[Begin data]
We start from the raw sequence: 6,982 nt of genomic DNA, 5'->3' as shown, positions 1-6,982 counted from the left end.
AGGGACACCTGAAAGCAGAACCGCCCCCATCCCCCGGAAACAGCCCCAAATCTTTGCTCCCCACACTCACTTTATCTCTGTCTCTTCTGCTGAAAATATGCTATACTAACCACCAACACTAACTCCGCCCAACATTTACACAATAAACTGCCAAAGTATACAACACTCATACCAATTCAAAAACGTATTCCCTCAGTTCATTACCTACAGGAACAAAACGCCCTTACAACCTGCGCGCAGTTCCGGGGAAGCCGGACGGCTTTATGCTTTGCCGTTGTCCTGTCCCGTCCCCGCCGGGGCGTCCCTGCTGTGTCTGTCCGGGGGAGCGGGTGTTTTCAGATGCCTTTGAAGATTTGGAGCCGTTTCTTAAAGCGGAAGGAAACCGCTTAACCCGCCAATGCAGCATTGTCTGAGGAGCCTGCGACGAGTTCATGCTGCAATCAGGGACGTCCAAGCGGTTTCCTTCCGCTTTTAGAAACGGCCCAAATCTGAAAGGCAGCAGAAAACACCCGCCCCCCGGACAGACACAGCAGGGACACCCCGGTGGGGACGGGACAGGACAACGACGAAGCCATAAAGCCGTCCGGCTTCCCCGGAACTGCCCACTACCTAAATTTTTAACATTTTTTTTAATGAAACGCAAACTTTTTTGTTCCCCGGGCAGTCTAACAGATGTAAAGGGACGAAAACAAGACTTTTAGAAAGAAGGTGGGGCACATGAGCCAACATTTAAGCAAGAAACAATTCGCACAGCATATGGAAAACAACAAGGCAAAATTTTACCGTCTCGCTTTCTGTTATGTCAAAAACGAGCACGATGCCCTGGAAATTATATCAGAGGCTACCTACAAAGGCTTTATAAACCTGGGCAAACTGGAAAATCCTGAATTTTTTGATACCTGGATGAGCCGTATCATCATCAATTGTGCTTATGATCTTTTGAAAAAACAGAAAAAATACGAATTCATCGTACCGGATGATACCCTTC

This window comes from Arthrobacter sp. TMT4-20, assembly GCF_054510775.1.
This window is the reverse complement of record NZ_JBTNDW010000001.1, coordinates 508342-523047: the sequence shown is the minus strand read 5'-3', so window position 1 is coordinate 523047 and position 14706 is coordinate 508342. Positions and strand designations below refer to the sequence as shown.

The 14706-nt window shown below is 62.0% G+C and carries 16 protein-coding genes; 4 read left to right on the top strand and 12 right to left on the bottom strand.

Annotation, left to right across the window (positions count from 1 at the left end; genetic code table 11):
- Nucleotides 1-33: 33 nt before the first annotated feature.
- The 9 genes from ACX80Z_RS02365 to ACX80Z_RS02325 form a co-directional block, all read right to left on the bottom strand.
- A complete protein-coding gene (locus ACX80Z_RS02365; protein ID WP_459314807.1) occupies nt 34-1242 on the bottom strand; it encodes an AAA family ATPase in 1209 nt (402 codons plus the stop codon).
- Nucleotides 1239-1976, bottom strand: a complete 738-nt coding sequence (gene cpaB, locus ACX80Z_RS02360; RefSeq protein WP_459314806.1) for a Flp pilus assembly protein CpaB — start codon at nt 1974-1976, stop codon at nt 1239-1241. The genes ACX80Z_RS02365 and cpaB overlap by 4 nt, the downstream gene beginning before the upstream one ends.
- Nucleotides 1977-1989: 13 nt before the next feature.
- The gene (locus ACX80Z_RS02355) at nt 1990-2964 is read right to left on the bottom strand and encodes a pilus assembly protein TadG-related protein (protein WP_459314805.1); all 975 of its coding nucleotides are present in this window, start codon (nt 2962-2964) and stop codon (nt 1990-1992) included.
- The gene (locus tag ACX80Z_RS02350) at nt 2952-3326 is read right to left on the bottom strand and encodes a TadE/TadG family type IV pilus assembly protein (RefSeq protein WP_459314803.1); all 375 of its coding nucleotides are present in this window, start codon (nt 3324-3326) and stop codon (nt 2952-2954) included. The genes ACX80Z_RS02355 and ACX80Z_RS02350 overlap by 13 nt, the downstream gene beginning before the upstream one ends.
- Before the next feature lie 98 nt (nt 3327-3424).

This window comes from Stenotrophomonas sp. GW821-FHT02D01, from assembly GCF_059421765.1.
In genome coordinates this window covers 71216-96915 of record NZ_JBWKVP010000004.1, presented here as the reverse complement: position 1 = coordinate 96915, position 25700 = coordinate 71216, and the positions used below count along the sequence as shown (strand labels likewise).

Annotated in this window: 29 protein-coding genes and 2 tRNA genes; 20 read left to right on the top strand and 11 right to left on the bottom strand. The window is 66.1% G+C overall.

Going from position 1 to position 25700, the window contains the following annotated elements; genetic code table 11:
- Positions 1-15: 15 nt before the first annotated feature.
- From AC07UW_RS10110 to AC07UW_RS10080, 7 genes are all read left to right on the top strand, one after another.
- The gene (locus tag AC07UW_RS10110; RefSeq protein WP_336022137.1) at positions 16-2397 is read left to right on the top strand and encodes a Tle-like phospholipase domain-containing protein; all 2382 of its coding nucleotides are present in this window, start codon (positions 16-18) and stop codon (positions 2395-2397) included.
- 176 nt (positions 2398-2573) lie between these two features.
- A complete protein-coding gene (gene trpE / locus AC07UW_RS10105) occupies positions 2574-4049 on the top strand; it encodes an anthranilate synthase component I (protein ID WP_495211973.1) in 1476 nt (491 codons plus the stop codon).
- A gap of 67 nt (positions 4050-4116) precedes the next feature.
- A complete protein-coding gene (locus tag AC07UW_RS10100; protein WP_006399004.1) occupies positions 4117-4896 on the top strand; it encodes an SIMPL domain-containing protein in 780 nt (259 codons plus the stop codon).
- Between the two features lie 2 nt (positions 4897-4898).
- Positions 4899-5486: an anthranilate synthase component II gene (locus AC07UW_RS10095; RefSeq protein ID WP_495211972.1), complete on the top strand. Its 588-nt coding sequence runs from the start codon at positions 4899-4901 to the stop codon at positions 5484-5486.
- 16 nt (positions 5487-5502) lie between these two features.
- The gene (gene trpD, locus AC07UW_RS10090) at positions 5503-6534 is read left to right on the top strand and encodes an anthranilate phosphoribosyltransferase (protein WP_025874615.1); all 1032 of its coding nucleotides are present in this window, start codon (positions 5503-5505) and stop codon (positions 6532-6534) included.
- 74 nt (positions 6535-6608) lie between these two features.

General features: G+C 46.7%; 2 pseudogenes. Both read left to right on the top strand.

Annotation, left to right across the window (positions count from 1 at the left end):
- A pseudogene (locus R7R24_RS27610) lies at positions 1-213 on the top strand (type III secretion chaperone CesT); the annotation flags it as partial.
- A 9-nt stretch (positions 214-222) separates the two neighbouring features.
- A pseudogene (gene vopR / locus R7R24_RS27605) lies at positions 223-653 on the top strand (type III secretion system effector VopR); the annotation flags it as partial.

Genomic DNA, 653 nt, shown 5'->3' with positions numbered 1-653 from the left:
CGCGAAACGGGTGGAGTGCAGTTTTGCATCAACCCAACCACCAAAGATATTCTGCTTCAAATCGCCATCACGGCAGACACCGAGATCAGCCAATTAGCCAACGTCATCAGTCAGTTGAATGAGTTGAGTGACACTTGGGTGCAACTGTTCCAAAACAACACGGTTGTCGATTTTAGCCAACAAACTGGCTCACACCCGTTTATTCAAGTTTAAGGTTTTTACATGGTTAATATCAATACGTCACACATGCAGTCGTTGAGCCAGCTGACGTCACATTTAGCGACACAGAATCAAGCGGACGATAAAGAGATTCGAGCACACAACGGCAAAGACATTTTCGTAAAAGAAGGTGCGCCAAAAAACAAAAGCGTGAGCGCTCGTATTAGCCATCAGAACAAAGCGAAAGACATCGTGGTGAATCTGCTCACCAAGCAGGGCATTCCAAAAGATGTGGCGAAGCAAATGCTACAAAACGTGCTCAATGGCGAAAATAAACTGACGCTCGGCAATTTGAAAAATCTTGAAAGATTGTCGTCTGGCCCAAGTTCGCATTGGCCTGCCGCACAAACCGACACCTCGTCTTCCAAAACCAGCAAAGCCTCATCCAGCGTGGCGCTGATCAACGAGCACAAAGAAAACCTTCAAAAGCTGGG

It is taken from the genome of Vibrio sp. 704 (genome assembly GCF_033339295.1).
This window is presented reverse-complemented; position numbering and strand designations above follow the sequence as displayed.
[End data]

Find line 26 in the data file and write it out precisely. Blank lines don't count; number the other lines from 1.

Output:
- Between the two features lie 2 nt (positions 4897-4898).